PIF has made seven investments since our October newsletter. ROME and Mediar are seed investments in stealth mode focused on oncology and fibrosis, respectively, Lyndra and Keros are series B investments moving to generate clinical data, Abcuro and Nocion are series A investments and Tilos was a bridge round into a series A.
Highlighted in this current newsletter are Lyndra, Abcuro, and Sebacia. We look at all three from the viewpoint of the founder. For Lyndra, Andrew Bellinger is the CSO and an MD/PhD cardiologist from BWH. For Abcuro, we’ll hear Steve Greenberg’s perspective as a clinical immunologist and mathematician, that we’re coming up with drugs in all the wrong places (human data first, please), and who has antibodies in preclinical development for rare autoimmune diseases and immune-oncology. For Sebacia, we’ll learn how prolific inventor Rox Anderson trains his students to be problem-seeking missiles, and how the company plans to improve the lives of acne sufferers worldwide.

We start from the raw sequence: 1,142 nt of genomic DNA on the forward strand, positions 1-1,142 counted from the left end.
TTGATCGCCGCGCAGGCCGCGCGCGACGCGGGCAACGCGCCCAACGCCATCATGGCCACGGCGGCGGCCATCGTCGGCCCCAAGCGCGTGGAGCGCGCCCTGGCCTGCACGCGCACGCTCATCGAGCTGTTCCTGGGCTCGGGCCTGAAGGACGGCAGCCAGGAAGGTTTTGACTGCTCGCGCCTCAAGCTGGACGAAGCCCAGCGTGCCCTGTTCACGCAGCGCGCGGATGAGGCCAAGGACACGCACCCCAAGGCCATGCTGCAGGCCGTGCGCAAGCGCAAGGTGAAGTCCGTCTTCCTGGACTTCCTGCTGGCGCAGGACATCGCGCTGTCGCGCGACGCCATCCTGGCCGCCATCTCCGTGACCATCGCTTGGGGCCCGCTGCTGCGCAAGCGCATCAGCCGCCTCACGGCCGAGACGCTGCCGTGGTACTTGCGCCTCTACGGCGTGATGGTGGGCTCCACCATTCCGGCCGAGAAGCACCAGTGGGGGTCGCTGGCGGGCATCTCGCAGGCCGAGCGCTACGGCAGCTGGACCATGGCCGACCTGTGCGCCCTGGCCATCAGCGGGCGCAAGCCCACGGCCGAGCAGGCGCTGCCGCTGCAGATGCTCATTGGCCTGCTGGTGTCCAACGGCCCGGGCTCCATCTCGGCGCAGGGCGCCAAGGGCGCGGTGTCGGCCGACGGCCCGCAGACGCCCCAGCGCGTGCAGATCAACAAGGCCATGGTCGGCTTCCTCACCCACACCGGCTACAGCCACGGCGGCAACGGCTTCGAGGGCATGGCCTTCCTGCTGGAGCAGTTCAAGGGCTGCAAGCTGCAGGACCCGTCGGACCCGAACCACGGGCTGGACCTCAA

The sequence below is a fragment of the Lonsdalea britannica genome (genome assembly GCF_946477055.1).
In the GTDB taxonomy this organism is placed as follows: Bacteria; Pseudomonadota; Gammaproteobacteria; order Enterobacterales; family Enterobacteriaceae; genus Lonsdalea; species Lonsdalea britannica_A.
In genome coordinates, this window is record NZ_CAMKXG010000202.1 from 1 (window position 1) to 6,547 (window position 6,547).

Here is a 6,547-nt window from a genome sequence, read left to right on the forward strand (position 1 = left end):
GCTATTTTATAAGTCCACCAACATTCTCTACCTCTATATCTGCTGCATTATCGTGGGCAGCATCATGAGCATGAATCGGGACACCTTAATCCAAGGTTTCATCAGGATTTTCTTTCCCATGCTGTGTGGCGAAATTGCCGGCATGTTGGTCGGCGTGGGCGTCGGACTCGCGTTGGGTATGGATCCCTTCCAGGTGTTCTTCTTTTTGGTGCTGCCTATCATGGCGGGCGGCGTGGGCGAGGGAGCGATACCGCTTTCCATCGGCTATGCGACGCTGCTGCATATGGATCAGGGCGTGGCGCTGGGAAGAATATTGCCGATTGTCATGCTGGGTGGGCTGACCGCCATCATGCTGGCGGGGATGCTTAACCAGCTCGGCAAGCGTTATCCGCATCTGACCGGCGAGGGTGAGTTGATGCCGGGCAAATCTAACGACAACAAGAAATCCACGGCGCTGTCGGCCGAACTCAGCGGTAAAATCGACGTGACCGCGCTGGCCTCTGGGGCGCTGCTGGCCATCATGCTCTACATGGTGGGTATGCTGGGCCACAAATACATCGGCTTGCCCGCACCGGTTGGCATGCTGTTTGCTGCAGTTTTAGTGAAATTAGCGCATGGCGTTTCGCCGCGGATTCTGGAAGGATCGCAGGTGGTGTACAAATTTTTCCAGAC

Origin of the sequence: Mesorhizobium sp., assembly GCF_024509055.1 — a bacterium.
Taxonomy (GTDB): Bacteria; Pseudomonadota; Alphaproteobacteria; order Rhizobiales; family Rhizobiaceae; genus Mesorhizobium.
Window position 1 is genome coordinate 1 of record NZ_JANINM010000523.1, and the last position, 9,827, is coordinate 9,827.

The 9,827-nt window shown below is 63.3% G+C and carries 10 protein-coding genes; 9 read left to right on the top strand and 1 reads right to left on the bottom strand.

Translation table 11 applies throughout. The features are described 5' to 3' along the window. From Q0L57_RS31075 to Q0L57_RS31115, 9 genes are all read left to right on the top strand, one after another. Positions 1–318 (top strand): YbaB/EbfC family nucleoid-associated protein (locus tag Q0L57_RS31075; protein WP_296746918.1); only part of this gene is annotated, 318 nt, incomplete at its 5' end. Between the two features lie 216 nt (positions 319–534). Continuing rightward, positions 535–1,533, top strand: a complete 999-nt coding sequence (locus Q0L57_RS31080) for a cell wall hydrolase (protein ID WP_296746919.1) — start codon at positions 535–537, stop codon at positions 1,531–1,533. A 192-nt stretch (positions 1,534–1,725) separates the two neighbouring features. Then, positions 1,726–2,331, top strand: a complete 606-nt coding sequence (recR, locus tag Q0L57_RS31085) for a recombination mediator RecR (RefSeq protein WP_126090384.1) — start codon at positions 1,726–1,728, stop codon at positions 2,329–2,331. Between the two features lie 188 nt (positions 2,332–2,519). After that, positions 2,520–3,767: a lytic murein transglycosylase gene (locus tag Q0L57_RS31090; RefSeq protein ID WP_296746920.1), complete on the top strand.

For those new to entrepreneurship, creating companies can be a little fraught as we look to test scientific hypotheses in the crucible of the venture capital world. There are often several stages, from the initial excitement of “we may have something here” to the highly chaotic (and Russian romance novel) company creation process, where so many opportunities wither on the vine as scientific founders, entrepreneurs and venture investors get to know each other, often with unintended consequences (usually having to do with cap table, ownership, and most importantly, control).
Finally, as the company clears the launch pad and the founder steps slightly back, how they each become their own entity again. It’s part parenting (from the founder who may be asked to let his charge go off with encouragement and nourishment), part scientific mystery novel (as the translational effort takes so many twists and turns), and part Wall Street tome (Liar’s Poker, anyone?). All ideally and eventually leading to treatments for patients. Ideally, this leads to a handoff to major pharma and device companies, with finances returning to the hospitals and investigators to catalyze investment in other scientific hypotheses, driving the ecosystem round and round and improving patient health. And then on it continues, especially (for now) in Boston.